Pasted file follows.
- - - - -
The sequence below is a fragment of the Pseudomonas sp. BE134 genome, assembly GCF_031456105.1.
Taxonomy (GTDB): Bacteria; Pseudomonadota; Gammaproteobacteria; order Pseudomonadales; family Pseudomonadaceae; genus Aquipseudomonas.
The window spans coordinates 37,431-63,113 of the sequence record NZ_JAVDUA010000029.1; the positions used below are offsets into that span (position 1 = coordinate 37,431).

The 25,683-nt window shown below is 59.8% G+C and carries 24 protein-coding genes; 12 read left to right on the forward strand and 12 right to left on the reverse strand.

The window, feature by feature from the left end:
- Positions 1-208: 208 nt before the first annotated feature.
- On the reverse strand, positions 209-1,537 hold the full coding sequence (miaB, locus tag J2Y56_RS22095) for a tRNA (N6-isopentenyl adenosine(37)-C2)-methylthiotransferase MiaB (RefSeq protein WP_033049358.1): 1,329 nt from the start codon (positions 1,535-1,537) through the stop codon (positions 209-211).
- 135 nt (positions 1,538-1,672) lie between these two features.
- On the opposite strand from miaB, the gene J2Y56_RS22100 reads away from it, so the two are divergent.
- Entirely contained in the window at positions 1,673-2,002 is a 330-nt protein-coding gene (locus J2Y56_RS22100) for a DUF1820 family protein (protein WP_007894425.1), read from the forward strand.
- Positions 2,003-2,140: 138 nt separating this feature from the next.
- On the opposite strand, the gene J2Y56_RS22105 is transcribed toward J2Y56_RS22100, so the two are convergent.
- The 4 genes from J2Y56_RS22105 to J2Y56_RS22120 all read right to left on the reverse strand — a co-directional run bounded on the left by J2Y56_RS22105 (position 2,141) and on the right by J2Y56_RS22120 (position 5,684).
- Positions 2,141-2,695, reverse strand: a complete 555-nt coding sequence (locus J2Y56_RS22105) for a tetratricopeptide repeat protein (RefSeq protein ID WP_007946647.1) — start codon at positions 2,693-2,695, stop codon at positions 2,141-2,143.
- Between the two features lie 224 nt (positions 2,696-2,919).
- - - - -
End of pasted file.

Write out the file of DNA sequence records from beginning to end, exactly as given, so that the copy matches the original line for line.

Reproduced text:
The sequence below is a fragment of the Pseudomonas sp. BE134 genome, assembly GCF_031456105.1.
Taxonomy (GTDB): Bacteria; Pseudomonadota; Gammaproteobacteria; order Pseudomonadales; family Pseudomonadaceae; genus Aquipseudomonas.
The window spans coordinates 37,431-63,113 of the sequence record NZ_JAVDUA010000029.1; the positions used below are offsets into that span (position 1 = coordinate 37,431).

The 25,683-nt window shown below is 59.8% G+C and carries 24 protein-coding genes; 12 read left to right on the forward strand and 12 right to left on the reverse strand.

The window, feature by feature from the left end:
- Positions 1-208: 208 nt before the first annotated feature.
- On the reverse strand, positions 209-1,537 hold the full coding sequence (miaB, locus tag J2Y56_RS22095) for a tRNA (N6-isopentenyl adenosine(37)-C2)-methylthiotransferase MiaB (RefSeq protein WP_033049358.1): 1,329 nt from the start codon (positions 1,535-1,537) through the stop codon (positions 209-211).
- 135 nt (positions 1,538-1,672) lie between these two features.
- On the opposite strand from miaB, the gene J2Y56_RS22100 reads away from it, so the two are divergent.
- Entirely contained in the window at positions 1,673-2,002 is a 330-nt protein-coding gene (locus J2Y56_RS22100) for a DUF1820 family protein (protein WP_007894425.1), read from the forward strand.
- Positions 2,003-2,140: 138 nt separating this feature from the next.
- On the opposite strand, the gene J2Y56_RS22105 is transcribed toward J2Y56_RS22100, so the two are convergent.
- The 4 genes from J2Y56_RS22105 to J2Y56_RS22120 all read right to left on the reverse strand — a co-directional run bounded on the left by J2Y56_RS22105 (position 2,141) and on the right by J2Y56_RS22120 (position 5,684).
- Positions 2,141-2,695, reverse strand: a complete 555-nt coding sequence (locus J2Y56_RS22105) for a tetratricopeptide repeat protein (RefSeq protein ID WP_007946647.1) — start codon at positions 2,693-2,695, stop codon at positions 2,141-2,143.
- Between the two features lie 224 nt (positions 2,696-2,919).